|Appears in Collections:||Aquaculture eTheses|
|Title:||Biotic and abiotic factors influencing initial swimbladder inflation of the blue-finned sea bream Acanthopagrus cuvieri (Sparidae), with particular reference to aquaculture in Kuwait|
|Author(s):||Al-Abdul-Elah, Khaled M|
|Publisher:||University of Stirling|
|Abstract:||Acanthopagrus cuvieri is a sparid fish local to Kuwait and the Arabian Gulf. It is highly valued fish with low landings from local waters and is of great inference for mariculture. Larval rearing and on—growing procedures have already been established by the Kuwait Institute for Scientific Research. The species is prone to non development of swimbladders, and this is a common problem world wide among sparids and some other species. This abnormality can have a strong economic impact on the development of the industry for luxury species. The swimbladder in A. cuvieri larvae originates as an outgrowth of the dorsal wall of the foregut on the second day after hatching at 25*C. It appears to become functional when the larvae are 4 or 5 days old. The pneumatic duct, gas gland, and rete mirabile have already been developed by that time. The pneumatic duct atrophies and becomes no longer patent on day 10-12, thus ending the outside communication via the oesophagus. The larvae clearly require access to atmospheric air to initially inflate their swimbladders. The data from the vertical migration, larval aggregation, buoyancy and length ¡weight studies support and give details on how the initial swimbladder inflation takes place. The effects of selected biotic and abiotic factors on the success of swimbladder inflation were tested. Temperature, light intensity, photoperiod, aeration rate, egg batch, and rotifer:larva ratio all showed a strong effect on initial swimbladder inflation. By contrast, salinity, water- exchange and type of rotifer used did not show any clear effect on initial swimbladder inflation, the optimum rearing conditions that appear to maximize the success of initial swimbladder inflation are; 25*C, 40 ppt, 1000 lux, 24- hr illumination, 50-70 ml/mln of aeration, 8-hr water-exchange at 250 ml/min flow, 100-200 rotifer: larva, L-type rotifer and early egg batch. Based upon the data generated in this work, the nine abiotic and biotic factors can be grouped into three major strategies, namely: reduction of water surface tension, enhancement of larval fitness, and management of the vertical aggregation of larvae. In combination, these factors contribute to successful initial swimbladder inflation and good survival of larvae. Overall, this work summarises the development of the swimbladder in A. cuvierl larvae and clearly indicate how this first inflation may be maximised through careful husbandry and understanding of the biological processes involved.|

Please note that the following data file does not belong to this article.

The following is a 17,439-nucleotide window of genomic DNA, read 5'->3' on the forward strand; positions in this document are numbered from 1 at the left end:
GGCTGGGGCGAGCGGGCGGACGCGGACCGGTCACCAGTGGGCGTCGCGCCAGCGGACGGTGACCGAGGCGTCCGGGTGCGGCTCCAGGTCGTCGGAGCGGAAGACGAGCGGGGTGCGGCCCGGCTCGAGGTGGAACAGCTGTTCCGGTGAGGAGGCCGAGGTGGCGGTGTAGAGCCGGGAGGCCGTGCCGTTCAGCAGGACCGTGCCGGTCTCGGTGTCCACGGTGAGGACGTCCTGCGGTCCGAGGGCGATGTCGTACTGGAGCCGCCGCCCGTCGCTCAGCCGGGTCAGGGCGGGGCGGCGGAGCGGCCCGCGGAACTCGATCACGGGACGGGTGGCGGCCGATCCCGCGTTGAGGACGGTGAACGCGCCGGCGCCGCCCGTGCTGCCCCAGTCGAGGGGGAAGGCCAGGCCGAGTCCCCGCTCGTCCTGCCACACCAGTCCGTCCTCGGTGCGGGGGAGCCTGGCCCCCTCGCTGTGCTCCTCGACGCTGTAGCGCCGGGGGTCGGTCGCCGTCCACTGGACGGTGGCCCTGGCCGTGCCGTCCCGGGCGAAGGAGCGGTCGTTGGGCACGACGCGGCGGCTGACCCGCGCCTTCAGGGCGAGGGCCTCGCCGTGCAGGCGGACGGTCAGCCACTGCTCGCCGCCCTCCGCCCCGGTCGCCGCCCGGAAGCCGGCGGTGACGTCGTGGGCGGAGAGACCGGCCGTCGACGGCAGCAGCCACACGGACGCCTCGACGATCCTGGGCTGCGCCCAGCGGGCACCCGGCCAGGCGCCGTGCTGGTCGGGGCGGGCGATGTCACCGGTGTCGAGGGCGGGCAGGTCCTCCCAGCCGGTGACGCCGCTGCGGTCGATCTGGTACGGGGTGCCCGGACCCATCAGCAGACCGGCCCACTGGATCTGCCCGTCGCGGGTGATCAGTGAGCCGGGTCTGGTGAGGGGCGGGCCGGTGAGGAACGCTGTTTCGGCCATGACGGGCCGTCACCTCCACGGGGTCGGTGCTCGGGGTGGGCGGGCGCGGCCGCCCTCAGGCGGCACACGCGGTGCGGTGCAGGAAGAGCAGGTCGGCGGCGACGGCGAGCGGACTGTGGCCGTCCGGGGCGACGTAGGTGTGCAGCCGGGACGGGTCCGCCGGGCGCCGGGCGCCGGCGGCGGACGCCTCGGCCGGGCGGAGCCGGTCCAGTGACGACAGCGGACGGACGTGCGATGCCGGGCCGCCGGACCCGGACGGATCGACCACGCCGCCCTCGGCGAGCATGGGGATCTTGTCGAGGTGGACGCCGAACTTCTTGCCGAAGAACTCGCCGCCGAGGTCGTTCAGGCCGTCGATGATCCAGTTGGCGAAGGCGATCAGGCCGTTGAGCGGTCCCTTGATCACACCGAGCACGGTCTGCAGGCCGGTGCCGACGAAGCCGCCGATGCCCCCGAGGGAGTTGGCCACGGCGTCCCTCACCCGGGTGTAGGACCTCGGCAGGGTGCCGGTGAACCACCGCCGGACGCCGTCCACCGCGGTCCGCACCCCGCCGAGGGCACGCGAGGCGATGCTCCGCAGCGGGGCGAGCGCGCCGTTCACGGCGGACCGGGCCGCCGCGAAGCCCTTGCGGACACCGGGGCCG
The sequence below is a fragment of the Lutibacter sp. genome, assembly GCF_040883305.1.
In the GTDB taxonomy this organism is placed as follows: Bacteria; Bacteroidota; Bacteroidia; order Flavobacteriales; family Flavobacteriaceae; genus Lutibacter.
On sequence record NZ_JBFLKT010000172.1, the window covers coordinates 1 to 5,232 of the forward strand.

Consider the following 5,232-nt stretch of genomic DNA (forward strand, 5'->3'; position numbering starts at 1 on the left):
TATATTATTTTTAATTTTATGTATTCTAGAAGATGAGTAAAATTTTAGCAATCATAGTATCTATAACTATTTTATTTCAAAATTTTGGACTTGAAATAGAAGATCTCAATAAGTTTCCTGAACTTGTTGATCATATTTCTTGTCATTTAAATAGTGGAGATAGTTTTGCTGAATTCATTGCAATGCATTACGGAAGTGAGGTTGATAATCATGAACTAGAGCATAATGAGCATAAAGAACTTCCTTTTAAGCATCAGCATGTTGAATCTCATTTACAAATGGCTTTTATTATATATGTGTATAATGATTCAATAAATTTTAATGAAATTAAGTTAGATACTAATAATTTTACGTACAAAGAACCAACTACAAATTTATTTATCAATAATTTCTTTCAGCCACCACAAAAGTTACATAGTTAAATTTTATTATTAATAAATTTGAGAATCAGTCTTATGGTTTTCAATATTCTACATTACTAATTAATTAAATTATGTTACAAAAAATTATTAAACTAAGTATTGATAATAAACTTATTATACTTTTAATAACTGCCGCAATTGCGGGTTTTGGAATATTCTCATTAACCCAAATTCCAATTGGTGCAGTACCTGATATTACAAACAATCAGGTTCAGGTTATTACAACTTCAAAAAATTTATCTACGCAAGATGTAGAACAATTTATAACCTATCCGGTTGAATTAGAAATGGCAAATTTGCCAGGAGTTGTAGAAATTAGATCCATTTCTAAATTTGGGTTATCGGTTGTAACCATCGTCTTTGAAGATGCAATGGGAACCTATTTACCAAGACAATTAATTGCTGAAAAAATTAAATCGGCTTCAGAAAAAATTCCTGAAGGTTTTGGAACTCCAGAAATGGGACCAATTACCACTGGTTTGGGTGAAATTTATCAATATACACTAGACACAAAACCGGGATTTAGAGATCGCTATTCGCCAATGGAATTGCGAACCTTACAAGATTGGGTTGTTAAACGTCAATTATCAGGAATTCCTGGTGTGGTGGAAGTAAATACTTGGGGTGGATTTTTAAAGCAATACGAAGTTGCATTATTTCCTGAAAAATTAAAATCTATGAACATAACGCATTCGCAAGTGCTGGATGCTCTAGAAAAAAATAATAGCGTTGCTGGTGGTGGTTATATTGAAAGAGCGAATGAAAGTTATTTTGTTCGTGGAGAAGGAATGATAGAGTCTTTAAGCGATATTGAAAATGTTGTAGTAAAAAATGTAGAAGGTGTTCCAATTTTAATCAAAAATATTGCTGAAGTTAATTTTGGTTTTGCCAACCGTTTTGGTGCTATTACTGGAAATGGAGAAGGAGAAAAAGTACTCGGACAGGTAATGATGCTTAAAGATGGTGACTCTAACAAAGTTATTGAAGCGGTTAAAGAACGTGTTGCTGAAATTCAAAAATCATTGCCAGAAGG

|Type:||Thesis or Dissertation|
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